Fact table design for building monitoring application

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Fact table design for building monitoring application

Post  mwassmer on Wed Aug 01, 2012 8:58 pm

I am monitoring the performance of several buildings across the country. Each building contains a datalogger that records hourly data from a variety of sensors. Although 50-100 measurements of 10-15 different types are actually being made in each building, let's assume that the same 6 measurements are made in each building and that the only measurement types are volume, electrical energy, temperature, and pressure. Just to be clear, the "1 hour" volume and electrical energy measurements represent the total volume/energy "flow" over the past hour. On the other hand, the "1 hour" temperature and pressure measurements represent the average temp/pressure over the past hour.

To summarize, let's assume the following 6 "measures" are being recorded every hour in each building:
1) total cold water volume (liters) through a pipe over the past hour
2) total air volume (liters) through a duct over the past hour
3) total electrical energy consumed (watt hours) by the lighting circuit over the past hour
4) total electrical energy consumed (watt hours) by the appliance circuit over the past hour
5) average basement temperature (Celcius) over the past hour
6) average A/C duct pressure (pascals) over the past hour

I'm trying to bring all the data from all the buildings together in a SQL Server relational data warehouse and a SSAS OLAP database for further analysis in Excel and SSRS. However, I'm having difficulty identifying the proper grain and therefore, the proper fact table design. I've tried to draw analogies to financials since all book examples are given in terms of financials, but that seems to have confused me further. While the temperature and pressure examples seem to be period snapshots, it isn't clear to me whether the energy and flow examples are transactions, periodic snapshot, accumulating snapshots, or something else.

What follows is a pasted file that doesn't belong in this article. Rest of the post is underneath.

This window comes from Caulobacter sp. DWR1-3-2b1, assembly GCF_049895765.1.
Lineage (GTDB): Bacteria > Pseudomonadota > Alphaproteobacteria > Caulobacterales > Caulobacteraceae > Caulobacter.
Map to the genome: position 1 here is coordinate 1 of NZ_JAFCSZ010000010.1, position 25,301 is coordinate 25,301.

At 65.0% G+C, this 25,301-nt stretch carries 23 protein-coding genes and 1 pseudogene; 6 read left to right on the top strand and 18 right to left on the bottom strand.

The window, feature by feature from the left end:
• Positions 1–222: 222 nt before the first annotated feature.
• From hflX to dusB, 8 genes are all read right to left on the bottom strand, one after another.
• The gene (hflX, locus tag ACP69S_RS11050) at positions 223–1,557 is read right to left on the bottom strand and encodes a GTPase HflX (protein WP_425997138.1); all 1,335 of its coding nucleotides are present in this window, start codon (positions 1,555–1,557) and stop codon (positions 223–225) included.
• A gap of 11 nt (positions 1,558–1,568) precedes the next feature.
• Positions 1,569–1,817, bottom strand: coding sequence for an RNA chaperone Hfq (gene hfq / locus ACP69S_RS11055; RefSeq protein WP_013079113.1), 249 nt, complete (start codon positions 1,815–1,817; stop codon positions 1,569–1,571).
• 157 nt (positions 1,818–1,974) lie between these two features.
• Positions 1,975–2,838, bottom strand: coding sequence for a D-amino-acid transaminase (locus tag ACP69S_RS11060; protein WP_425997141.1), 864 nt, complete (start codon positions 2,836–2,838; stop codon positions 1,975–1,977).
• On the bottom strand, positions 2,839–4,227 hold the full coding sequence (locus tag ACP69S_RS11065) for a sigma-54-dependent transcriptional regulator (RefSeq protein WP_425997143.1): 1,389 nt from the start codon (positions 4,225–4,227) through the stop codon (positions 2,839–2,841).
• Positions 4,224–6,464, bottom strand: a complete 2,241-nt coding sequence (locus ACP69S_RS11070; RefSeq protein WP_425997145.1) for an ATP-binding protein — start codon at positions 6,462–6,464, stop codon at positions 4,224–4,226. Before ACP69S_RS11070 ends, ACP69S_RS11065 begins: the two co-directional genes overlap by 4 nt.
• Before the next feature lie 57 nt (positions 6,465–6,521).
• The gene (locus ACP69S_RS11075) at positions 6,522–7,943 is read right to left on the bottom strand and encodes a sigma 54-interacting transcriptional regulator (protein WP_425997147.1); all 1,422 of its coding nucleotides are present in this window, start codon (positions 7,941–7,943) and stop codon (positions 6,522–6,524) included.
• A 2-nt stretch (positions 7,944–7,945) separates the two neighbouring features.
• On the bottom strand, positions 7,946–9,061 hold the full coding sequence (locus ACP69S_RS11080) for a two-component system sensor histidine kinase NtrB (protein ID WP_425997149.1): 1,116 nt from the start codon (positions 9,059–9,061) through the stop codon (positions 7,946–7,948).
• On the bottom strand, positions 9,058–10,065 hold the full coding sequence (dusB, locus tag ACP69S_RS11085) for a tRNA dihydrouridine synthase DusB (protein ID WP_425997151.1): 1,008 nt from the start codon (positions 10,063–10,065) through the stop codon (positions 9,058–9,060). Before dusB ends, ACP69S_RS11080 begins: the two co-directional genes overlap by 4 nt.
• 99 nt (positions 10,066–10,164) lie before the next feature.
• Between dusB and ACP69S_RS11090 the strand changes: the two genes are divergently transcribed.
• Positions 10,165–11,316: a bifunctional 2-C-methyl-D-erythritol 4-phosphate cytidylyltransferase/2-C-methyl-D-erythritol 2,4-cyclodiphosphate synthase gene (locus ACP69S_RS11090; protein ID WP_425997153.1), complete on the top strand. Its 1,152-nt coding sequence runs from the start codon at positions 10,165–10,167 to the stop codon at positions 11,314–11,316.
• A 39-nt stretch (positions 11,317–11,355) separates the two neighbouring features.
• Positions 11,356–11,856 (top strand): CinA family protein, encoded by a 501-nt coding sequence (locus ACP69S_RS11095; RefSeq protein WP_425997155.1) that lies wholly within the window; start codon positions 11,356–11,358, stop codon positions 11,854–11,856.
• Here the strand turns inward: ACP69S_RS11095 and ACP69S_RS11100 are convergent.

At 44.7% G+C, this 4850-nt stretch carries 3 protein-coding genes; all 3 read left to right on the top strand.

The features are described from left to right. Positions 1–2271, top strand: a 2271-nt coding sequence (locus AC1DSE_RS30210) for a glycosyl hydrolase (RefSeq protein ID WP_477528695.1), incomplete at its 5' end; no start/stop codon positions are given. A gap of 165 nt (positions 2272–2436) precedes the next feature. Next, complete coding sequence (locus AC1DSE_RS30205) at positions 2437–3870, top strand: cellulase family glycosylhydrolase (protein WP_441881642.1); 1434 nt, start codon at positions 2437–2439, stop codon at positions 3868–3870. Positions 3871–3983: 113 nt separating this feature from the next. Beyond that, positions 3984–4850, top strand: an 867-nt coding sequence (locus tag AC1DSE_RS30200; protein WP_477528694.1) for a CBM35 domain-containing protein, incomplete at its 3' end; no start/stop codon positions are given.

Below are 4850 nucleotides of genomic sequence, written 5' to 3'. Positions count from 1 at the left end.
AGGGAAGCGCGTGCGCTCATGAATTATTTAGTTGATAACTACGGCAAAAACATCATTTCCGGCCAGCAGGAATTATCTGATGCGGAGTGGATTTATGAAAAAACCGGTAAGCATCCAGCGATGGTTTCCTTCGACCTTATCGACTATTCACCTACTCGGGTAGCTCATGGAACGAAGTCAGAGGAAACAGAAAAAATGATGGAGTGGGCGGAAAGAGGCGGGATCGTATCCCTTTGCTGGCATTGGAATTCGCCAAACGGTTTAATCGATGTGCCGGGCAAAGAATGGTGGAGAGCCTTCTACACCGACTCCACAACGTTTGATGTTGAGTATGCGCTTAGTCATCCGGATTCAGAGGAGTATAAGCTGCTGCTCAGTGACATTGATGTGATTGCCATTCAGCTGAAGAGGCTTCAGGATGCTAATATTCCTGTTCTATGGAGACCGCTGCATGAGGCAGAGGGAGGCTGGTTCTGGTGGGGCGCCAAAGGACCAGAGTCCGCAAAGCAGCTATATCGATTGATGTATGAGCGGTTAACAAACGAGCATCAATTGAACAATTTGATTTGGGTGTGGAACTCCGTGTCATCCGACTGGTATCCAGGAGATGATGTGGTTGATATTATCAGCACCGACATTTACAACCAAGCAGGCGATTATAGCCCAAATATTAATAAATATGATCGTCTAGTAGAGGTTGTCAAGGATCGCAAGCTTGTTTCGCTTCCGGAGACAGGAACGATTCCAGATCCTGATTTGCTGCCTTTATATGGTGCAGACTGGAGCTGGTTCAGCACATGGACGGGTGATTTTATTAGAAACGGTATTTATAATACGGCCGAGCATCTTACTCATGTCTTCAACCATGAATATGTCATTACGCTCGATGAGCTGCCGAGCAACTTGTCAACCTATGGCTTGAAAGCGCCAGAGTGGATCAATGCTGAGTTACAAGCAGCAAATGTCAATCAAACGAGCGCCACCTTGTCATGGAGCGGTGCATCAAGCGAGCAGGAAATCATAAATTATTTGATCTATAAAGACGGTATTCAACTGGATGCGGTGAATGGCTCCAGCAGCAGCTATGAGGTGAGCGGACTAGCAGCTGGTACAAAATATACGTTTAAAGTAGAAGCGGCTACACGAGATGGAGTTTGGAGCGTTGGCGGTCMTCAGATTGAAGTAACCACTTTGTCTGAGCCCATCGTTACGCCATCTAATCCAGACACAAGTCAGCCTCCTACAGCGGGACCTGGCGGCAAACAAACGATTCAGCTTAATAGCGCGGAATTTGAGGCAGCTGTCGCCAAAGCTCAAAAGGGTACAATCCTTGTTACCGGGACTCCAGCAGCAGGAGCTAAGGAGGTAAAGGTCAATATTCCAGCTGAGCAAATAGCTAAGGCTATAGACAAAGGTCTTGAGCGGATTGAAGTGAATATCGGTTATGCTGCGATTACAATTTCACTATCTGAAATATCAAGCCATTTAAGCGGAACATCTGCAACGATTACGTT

Here are some design options that I've explored, although each seems to have its own apparent pitfalls:

Option 1: Create one fact table that includes all measurements that CAN be summed [e.g., volume (liters) and energy (watt hours)] and a second fact table for all measurements that CANNOT be summed [e.g., temperature (Celcius) and pressure (pascals)].
Option 2: Create a different fact table for each distince unit of measure. In other words, one fact table for volume, a second for energy, a third for temperature, and a fourth for pressure.
Option 3: Create a single fact table that includes all measurements of all units, whether or not they can be summed.
Option 4: Before creating the fact table, convert all measurements that can be summed to units that cannot be summed. For example, if the measurement frequency is one hour, convert volume to liters per hour and convert energy to watt hours per hour (or watts).

I'd very much appreciate someone's advice or suggestions. Thank you.

mwassmer

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Re: Fact table design for building monitoring application

Post  ngalemmo on Wed Aug 01, 2012 11:10 pm

You always want to capture facts at the lowest level of detail possible. What that means depends on how the business records and sends these readings.

If each reading (such as temperature) is independent of other readings, then you need to collect it as individual readings with the type of reading/measure as a dimension. You could then create aggregates, to provide a more conventional view, based on business rules and requirements.

If however, you receive multiple readings in a single transaction, then you would want to create columns for each reading and store one row. If different sources provide different reading measures and they are widely divergent, you may consider different fact tables for each kind of source.
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Re: Fact table design for building monitoring application

Post  mwassmer on Mon Aug 06, 2012 4:08 pm

Yes, each reading is independent of the other readings. If I'm understanding correctly, you are recommending that I put my values for measurements with different units in the same column. In other words, the "value" column for Row could be 67 degrees F, Row 2 could be 2.44 liters, Row 3 could be 32.53 Watt hours, etc. Is that correct?

I've never seen this in an example because each column is always money or count. I've never seen units mixed together in a single column before.

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